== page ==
• A Declaration by the Representatives of the United States of America
  • In Context: British and American Reactions to the Declaration of Independence
  • from Notes on the State of Virginia
  • In Context: Responses to Jefferson’s Notes on the State of Virginia

The Federalist

  • from The Federalist
  • No. 1 [Alexander Hamilton]
  • No. 6
  • No. 9
  • No. 10 [James Madison]
  • No. 51

Venture Smith

  • A Narrative of the Life and Adventures of Venture, a Native of Africa

Contexts: Slavery and Resistance

  • This section includes readings from such writers as King Alfonso I (Nzinga Mbemba) of Kongo, John Woolman, Benjamin Banneker, and Belinda Sutton.

Olaudah Equiano

  • from The Interesting Narrative of the Life of Olaudah Equiano
  • In Context: Equiano’s Narrative as a Philadelphia Abolitionist Pamphlet
  • In Context: Reactions to Olaudah Equiano’s Work

Absalom Jones

  • The Petition of the People of Color
  • from A Thanksgiving Sermon

Richard Allen and Absalom Jones

  • from A Narrative of the Proceedings of the Black People, during the Late Awful Calamity in Philadelphia

Herman Mann and Deborah Sampson

  • from The Female Review
  • In Context: Picturing Deborah Sampson

Contexts: Rebellions and Revolutions

  • This section includes materials addressing Pontiac’s War, Gabriel’s Rebellion, and the American, French, and Haitian Revolutions.

Judith Sargent Murray

  • “On the Equality of the Sexes”
  • from The Gleaner Contemplates the Future Prospects of Women in This “Enlightened Age”

Briton Hammon

  • A Narrative of the Uncommon Sufferings and Surprising Deliverance of Briton Hammon, a Negro Man

Philip Freneau

  • The Hurricane
  • The Wild Honey Suckle
  • The Indian Burying Ground
  • On Mr. Paine’s Rights of Man
  • To Sir Toby
  • In Context: Slavery in the Caribbean
  • On the Religion of Nature
  • from A Poem on the Rising Glory of America
  • from The Rising Glory of America
  • from Some Account of the Capture of the Ship Aurora
  • from The British Prison Ship
  • Reflections on the Gradual Progress of Nations from Democratical States to Despotic Empires
  • On the Universality of Other Attributes of the God of Nature

Phillis Wheatley

  • To Maecenas
  • To the University of Cambridge, in New-England
  • To the King’s Most Excellent Majesty
  • On Being Brought from Africa to America
  • On the Death of a Young Lady of Five Years of Age
  • On the Death of a Young Gentleman
  • An Hymn to the Morning
  • On Recollection
  • On Imagination
  • To the Right Honourable William, Earl of Dartmouth
  • To S.M., a Young African Painter, on Seeing His Works
  • A Farewell to America. To Mrs. S.W.
  • To His Excellency General Washington
  • On the Death of General Wooster
  • On the Death of the Rev. Mr. George Whitefield
  • Selected Letters
    • Letter to Obour Tanner, 19 May 1772
    • Letter to Selina Hastings, 27 June 1773
    • Letter to Colonel David Wooster, 18 October 1773
    • Letter to Obour Tanner, 30 October 1773
    • Letter to Samson Occom, 11 February 1774
  • In Context: Preface to Phillis Wheatley’s Poems on Various Subjects, Religious and Moral
  • In Context: Reactions to Phillis Wheatley’s Poems on Various Subjects, Religious and Moral
    • Letter from Ignatius Sancho to Jabez Fisher, 27 January 1778
    • from Thomas Jefferson, Notes on the State of Virginia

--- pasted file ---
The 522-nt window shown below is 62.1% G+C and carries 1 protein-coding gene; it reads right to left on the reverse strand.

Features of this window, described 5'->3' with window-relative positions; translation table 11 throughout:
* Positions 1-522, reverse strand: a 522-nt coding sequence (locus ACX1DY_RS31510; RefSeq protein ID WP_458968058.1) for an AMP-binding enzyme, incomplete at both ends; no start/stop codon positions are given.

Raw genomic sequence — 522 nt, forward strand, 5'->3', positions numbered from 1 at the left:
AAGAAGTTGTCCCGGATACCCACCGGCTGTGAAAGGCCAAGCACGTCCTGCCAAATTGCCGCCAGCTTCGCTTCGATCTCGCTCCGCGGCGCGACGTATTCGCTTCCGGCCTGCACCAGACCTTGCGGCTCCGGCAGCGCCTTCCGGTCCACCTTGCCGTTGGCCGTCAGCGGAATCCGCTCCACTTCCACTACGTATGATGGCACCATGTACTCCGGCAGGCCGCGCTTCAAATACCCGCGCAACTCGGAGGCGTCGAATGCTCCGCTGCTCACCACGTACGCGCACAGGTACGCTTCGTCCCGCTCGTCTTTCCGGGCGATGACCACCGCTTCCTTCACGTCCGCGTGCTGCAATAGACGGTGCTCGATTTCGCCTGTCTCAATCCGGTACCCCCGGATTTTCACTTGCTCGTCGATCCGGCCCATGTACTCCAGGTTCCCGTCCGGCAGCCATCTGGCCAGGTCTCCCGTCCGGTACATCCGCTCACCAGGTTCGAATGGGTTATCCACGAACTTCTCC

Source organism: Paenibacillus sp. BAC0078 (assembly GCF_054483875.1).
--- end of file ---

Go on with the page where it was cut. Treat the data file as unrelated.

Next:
Lemuel Haynes

  • from Liberty Further Extended: Or Free Thoughts on the Illegality of Slave-keeping
  • Universal Salvation: A Very Ancient Doctrine

Royall Tyler

  • The Contrast, a Comedy; in Five Acts
  • from The Algerine Captive

Susanna Haswell Rowson

  • Slaves in Algiers; or, A Struggle for Freedom
  • from Charlotte Temple

Hannah Webster Foster

  • The Coquette; or, The History of Eliza Wharton
  • In Context: Eighteenth-Century Marriage Advice
  • In Context: Elizabeth Whitman
  • In Context: The Coquette and the Eighteenth-Century Seduction Novel
  • from The Boarding-School; Lessons of a Preceptress to Her Pupils

Print Culture and Popular Literature

  • from The Bay Psalm Book
  • Samuel Sewall, “Wednesday”
  • Henry Timberlake, “A Translation of the War-Song” [of the Cherokee]
  • Mary Nelson, “Forty Shillings Reward”
  • from Benjamin Franklin, “The Printer to the Reader”
  • Philip Freneau, from American Liberty
  • Philip Freneau, from “The Country Printer”
  • Anonymous (“Old Gaffer Gingerbread”), “History of Giles Gingerbread, a Little Boy Who Lived upon Learning”
  • from Benjamin Harris, The New England Primer / The New English Tudor
  • Mercy Otis Warren, “A Thought on the Inestimable Blessing of Reason”
  • Mercy Otis Warren, “On a Survey of the Heavens”
  • Anonymous, “Address to the Journeymen Cordwainers”
  • from James Revel, “The Poor, Unhappy, Transported Felon”
  • Anonymous (“A Lady”), “Woman’s Hard Fate”
  • Anonymous, “Every Man His Own Politician”
  • Poems Printed in the “Temple of the Muses” Section of The Philadelphia Repository and Weekly Register, 17 March 1804
    • L’Embonpoint
    • The Mother
  • Anonymous (“Volina”), “You Say We’re Fond of Fops—Why Not?”
  • Anonymous, “The Patriot Diggers”

Charles Brockden Brown

  • from An Address to the Government of the US on the Cession of Louisiana to the French
  • Somnambulism: A Fragment

David George

  • An Account of the Life of David George

Mary Jemison

  • from A Narrative of the Life of Mrs. Mary Jemison
  • In Context: Illustrating Jemison’s Narrative

Tecumseh

  • Speech to William Henry Harrison
  • Speech to the Osages

Washington Irving

  • from A History of New York
  • The Wife
  • Rip Van Winkle
  • In Context: Images of Rip Van Winkle
  • In Context: German Source for “Rip Van Winkle”
  • English Writers on America